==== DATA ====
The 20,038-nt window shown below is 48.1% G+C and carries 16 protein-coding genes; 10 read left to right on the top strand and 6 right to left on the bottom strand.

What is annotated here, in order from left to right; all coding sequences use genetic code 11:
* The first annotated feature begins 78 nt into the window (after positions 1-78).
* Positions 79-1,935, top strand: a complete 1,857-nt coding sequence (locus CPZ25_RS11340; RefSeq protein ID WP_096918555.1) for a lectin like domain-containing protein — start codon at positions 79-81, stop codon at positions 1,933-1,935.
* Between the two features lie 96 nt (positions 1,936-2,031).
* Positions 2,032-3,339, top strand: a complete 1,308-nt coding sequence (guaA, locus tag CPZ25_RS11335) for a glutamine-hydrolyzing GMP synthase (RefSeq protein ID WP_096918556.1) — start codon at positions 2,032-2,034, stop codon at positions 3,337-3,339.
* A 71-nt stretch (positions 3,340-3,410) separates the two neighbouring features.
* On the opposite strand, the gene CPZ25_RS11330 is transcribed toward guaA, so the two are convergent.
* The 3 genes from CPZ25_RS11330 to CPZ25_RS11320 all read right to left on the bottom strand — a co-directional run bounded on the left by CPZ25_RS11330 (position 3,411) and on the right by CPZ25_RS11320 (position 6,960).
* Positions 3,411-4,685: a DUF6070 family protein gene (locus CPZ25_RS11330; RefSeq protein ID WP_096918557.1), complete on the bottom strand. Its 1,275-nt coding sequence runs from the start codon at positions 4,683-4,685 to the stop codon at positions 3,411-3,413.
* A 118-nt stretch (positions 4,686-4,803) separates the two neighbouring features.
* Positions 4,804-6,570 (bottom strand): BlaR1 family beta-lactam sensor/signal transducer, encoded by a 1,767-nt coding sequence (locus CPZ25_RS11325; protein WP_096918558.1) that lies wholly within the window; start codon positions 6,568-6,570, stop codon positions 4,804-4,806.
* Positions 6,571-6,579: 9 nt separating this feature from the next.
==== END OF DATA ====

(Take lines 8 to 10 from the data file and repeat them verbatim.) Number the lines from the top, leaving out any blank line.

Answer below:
* On the opposite strand, the gene CPZ25_RS11330 is transcribed toward guaA, so the two are convergent.
* The 3 genes from CPZ25_RS11330 to CPZ25_RS11320 all read right to left on the bottom strand — a co-directional run bounded on the left by CPZ25_RS11330 (position 3,411) and on the right by CPZ25_RS11320 (position 6,960).
* Positions 3,411-4,685: a DUF6070 family protein gene (locus CPZ25_RS11330; RefSeq protein ID WP_096918557.1), complete on the bottom strand. Its 1,275-nt coding sequence runs from the start codon at positions 4,683-4,685 to the stop codon at positions 3,411-3,413.